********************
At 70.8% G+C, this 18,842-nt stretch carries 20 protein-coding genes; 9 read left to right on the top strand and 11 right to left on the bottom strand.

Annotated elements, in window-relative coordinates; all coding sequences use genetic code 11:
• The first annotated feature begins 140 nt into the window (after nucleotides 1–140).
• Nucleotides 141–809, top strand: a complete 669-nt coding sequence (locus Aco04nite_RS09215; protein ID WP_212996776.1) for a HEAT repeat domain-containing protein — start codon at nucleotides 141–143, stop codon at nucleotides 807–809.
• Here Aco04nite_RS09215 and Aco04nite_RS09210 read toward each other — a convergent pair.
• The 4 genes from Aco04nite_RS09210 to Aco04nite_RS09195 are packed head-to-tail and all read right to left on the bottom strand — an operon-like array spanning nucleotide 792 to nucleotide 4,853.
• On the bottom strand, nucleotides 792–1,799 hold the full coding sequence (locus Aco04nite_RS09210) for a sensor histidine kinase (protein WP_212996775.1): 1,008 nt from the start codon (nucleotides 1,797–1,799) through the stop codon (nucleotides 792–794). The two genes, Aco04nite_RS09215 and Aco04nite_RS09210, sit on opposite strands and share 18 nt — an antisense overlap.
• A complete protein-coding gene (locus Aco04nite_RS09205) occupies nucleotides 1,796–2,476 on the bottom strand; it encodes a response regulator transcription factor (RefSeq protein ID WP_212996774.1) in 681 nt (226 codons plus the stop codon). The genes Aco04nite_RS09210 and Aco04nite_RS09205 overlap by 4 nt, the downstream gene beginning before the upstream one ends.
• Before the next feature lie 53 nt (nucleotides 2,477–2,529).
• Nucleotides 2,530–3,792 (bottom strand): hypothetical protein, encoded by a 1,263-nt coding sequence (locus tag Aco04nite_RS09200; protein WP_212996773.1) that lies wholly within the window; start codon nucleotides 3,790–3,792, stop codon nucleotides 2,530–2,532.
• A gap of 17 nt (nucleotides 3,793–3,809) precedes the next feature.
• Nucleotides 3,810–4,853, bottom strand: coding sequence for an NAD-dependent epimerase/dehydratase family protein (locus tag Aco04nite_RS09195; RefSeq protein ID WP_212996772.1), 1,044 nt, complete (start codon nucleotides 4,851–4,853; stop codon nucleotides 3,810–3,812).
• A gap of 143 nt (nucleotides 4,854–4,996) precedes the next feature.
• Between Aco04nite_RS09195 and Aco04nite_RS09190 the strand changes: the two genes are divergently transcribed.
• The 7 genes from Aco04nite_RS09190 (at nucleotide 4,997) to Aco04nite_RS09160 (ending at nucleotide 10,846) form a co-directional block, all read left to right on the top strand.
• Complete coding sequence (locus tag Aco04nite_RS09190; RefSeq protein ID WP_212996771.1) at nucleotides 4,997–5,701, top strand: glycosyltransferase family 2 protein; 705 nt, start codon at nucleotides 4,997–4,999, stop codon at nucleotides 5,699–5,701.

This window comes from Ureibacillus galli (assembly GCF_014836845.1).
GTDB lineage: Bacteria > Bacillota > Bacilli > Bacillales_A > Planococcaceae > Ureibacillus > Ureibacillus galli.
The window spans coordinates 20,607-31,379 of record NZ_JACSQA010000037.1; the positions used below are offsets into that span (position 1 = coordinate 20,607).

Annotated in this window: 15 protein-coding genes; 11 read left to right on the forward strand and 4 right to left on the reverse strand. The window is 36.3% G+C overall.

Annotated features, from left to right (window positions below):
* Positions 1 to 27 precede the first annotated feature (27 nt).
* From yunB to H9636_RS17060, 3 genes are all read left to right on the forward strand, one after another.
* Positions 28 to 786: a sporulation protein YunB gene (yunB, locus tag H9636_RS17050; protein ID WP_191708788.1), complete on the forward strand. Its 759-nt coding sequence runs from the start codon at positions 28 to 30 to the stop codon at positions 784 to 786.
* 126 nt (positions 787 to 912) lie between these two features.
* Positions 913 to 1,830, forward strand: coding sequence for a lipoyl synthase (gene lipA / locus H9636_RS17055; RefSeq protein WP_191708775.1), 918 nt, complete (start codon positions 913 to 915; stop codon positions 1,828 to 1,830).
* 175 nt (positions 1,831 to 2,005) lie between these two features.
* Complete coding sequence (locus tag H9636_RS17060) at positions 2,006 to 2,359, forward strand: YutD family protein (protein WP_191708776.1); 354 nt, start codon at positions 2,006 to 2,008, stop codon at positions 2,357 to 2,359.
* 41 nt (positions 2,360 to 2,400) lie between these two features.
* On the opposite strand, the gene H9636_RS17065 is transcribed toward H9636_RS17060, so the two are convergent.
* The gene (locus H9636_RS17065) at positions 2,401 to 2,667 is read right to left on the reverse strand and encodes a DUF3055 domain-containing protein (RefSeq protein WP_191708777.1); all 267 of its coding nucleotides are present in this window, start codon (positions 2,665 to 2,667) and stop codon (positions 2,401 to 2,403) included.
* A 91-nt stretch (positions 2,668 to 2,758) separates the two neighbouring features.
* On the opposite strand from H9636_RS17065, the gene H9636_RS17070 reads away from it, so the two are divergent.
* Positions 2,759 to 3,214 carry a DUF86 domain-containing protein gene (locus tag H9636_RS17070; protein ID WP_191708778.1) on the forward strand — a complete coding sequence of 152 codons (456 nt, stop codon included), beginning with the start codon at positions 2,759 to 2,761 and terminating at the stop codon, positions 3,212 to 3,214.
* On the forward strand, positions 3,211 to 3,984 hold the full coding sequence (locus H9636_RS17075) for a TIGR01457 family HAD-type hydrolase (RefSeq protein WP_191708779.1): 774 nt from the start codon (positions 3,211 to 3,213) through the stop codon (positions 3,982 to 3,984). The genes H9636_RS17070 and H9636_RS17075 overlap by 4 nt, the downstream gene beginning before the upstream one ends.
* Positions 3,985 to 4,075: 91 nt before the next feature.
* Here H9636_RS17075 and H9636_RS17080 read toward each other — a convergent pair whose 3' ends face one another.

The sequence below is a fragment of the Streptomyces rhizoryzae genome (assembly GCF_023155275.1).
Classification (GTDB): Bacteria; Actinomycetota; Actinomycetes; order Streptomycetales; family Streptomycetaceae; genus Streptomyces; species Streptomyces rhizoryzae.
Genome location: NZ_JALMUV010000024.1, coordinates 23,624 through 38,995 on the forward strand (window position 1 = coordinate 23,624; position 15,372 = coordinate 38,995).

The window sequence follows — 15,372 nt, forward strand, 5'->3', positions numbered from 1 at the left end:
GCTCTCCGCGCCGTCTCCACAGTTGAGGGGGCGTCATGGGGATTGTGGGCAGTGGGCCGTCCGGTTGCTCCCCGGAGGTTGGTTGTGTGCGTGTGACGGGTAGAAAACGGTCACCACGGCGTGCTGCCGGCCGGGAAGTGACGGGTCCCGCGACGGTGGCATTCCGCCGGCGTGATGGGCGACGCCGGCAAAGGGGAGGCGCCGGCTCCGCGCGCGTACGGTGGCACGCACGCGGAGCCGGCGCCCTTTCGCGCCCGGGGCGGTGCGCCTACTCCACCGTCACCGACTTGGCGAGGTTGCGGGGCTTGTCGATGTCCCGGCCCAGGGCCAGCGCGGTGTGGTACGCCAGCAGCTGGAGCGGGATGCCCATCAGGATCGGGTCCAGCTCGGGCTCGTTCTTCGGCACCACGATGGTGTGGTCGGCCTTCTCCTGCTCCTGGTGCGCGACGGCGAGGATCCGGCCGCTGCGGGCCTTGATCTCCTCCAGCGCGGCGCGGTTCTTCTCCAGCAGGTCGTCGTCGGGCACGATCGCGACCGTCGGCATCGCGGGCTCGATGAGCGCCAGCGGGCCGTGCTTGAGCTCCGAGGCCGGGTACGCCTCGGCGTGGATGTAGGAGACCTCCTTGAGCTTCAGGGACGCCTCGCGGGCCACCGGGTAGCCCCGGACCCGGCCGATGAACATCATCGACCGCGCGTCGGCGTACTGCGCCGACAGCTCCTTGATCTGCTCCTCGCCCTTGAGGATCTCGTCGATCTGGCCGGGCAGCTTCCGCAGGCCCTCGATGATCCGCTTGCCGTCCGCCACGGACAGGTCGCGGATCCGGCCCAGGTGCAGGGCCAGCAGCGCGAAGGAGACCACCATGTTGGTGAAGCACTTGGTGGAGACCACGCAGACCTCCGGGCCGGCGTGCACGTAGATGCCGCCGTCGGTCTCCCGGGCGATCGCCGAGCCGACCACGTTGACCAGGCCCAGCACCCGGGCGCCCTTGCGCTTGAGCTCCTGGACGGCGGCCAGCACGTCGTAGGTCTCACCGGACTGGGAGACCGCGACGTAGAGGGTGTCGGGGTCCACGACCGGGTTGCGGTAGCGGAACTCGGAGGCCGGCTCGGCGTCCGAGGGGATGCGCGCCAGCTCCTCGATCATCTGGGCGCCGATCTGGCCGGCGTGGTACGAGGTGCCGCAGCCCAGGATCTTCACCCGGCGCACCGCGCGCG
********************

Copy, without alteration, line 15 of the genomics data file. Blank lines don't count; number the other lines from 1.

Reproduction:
• The 7 genes from Aco04nite_RS09190 (at nucleotide 4,997) to Aco04nite_RS09160 (ending at nucleotide 10,846) form a co-directional block, all read left to right on the top strand.